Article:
Grizzly mauling lawsuit

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Federal government sued for negligence in ’10 death

A widow has filed a wrongful death lawsuit against the federal government after her husband was killed in 2010 by a grizzly bear that was recovering from a research team’s tranquilizers west of Cody.

Yolanda Evert, of Park Ridge, Ill., filled suit in U.S. District Court in Cheyenne on Tuesday, seeking $5 million in damages for the death of her husband, Erwin Frank Evert. She and her husband owned a cabin about one mile from the research site where Evert was killed and had lived there seasonally for nearly 40 years.

The suit alleges the Interagency Grizzly Bear Study Team, under the U.S. Geological Survey, negligently removed warning signs near the research site three days early and in violation of federal protocols.

On June 17, 2010, members of the team had captured and placed radio collars on two grizzly bears in the Kitty Creek drainage, about 40 miles west of Cody in the Shoshone National Forest.

The 70-year-old Evert met the second bear the team had caught and released after hiking into the area. The 430-pound male grizzly killed Evert.

“Mr. Evert was unfairly blamed for contributing to his own death,” said Emily Rankin, a partner at the Spence Law Firm in a news release. “Contrary to initial speculation, there were no bear warning signs for Mr. Evert to observe because the IGBST (Interagency Grizzly Bear Study Team) personnel negligently removed each and every sign on their way out of the trapping site.”

“Had warning signs been in place, Erwin absolutely would have observed them,” said Yolanda Evert in the Spence news release. “He had safely worked and lived in the Kitty Creek area for decades before this incident. The government could have prevented this tragedy.”

The suit also claims that the study team members failed to notify all but one of the Kitty Creek cabin owners about the trapping in the area.

Erwin Evert had reportedly told his daughter that morning that he was going up the trail to check out what the bear research team was doing, said a 2010 federal report on the incident. Evert had seen “Dangerous Bear” warning signs at the second site (where the female grizzly was captured), but had not been to the site where the male grizzly was captured while trapping was taking place and the warning signs were up.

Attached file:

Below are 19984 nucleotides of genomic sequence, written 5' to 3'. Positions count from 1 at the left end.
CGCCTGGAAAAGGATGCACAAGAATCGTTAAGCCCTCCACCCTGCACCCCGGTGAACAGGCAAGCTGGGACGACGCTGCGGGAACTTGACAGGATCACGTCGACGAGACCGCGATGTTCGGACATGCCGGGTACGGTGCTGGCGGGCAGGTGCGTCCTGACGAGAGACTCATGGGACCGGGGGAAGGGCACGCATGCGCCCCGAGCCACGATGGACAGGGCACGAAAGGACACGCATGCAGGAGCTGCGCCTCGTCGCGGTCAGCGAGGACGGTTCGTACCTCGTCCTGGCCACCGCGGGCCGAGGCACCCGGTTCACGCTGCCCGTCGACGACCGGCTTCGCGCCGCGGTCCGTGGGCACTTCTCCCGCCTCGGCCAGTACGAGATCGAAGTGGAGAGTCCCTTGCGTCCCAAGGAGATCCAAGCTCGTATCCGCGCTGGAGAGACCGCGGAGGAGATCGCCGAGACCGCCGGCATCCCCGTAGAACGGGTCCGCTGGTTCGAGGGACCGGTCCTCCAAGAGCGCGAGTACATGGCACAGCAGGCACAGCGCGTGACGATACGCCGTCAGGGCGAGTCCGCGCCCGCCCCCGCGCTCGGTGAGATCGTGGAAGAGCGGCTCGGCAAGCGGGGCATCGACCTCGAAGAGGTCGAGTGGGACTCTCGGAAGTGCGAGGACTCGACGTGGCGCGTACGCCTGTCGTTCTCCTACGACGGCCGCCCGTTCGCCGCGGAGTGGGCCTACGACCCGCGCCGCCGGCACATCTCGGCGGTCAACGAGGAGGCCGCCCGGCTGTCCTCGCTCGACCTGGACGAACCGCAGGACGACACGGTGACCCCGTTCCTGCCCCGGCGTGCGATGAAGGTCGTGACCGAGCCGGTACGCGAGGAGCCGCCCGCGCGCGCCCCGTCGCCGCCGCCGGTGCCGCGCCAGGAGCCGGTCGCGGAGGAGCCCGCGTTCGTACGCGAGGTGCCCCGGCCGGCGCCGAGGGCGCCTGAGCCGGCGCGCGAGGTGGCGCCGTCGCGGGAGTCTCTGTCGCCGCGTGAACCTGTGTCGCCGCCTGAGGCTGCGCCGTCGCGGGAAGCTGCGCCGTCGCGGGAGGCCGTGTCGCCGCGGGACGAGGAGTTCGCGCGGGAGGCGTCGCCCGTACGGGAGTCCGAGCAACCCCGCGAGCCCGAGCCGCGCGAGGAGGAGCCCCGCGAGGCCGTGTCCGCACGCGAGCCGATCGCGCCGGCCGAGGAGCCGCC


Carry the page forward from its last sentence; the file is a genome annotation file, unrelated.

The signs were removed by interagency study team members as they left the site that afternoon; the Spence release said it was about 30 minutes later that Evert left for his hike.

“This was the final day of this trapping session and we knew we would not be returning for another trapping stint in the Kitty Creek drainage. We also felt that since we had seen no hikers in the drainage since we began our operations on May 26th, and only two horse parties who stayed on the main trail, that we were justified in our actions,” said Seth Thompson, one of the team’s trappers, in a written statement provided to the team investigating the incident last year. “We also felt that the unfavorable weather conditions would curtail human activity that day.”

The team is administered by the U.S. Geological Survey and includes federal and state officials.

Reached on Wednesday, Chris Servheen, grizzly bear coordinator for the U.S. Fish and Wildlife Service, declined to comment on the suit.

Two days after the fatal attack, the grizzly bear was killed from a helicopter by Interagency Team members.

As described in the lawsuit, interagency study team permits say that “Every possible precaution shall be taken to avoid confrontations between bears and the public, including but not limited to closure or signing of the study sites.”

Evert was a botanist. He had published a book that spring called, “Vascular Flora of the Greater Yellowstone Area.”

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